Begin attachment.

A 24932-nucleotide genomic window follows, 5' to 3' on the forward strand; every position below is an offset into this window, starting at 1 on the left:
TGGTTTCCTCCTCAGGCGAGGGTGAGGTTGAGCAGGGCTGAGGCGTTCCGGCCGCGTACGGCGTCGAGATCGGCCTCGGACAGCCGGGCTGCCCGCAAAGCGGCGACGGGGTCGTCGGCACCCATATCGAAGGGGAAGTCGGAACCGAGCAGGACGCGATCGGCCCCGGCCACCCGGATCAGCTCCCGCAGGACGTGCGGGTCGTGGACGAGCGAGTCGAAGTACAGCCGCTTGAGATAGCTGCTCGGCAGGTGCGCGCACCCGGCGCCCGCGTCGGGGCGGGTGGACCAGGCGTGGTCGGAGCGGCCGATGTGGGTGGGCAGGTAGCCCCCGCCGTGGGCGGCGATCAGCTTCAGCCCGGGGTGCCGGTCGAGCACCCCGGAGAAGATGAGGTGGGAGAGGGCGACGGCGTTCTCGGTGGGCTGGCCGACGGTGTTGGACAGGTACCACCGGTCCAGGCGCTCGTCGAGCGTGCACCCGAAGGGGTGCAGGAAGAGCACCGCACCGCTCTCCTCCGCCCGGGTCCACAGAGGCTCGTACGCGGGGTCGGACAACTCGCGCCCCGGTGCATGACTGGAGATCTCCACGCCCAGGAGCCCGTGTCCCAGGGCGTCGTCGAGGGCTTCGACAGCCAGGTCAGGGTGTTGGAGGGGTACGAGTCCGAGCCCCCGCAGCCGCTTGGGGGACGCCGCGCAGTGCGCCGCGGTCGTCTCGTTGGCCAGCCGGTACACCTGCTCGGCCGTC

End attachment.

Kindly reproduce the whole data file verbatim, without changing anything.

A 24932-nucleotide genomic window follows, 5' to 3' on the forward strand; every position below is an offset into this window, starting at 1 on the left:
TGGTTTCCTCCTCAGGCGAGGGTGAGGTTGAGCAGGGCTGAGGCGTTCCGGCCGCGTACGGCGTCGAGATCGGCCTCGGACAGCCGGGCTGCCCGCAAAGCGGCGACGGGGTCGTCGGCACCCATATCGAAGGGGAAGTCGGAACCGAGCAGGACGCGATCGGCCCCGGCCACCCGGATCAGCTCCCGCAGGACGTGCGGGTCGTGGACGAGCGAGTCGAAGTACAGCCGCTTGAGATAGCTGCTCGGCAGGTGCGCGCACCCGGCGCCCGCGTCGGGGCGGGTGGACCAGGCGTGGTCGGAGCGGCCGATGTGGGTGGGCAGGTAGCCCCCGCCGTGGGCGGCGATCAGCTTCAGCCCGGGGTGCCGGTCGAGCACCCCGGAGAAGATGAGGTGGGAGAGGGCGACGGCGTTCTCGGTGGGCTGGCCGACGGTGTTGGACAGGTACCACCGGTCCAGGCGCTCGTCGAGCGTGCACCCGAAGGGGTGCAGGAAGAGCACCGCACCGCTCTCCTCCGCCCGGGTCCACAGAGGCTCGTACGCGGGGTCGGACAACTCGCGCCCCGGTGCATGACTGGAGATCTCCACGCCCAGGAGCCCGTGTCCCAGGGCGTCGTCGAGGGCTTCGACAGCCAGGTCAGGGTGTTGGAGGGGTACGAGTCCGAGCCCCCGCAGCCGCTTGGGGGACGCCGCGCAGTGCGCCGCGGTCGTCTCGTTGGCCAGCCGGTACACCTGCTCGGCCGTC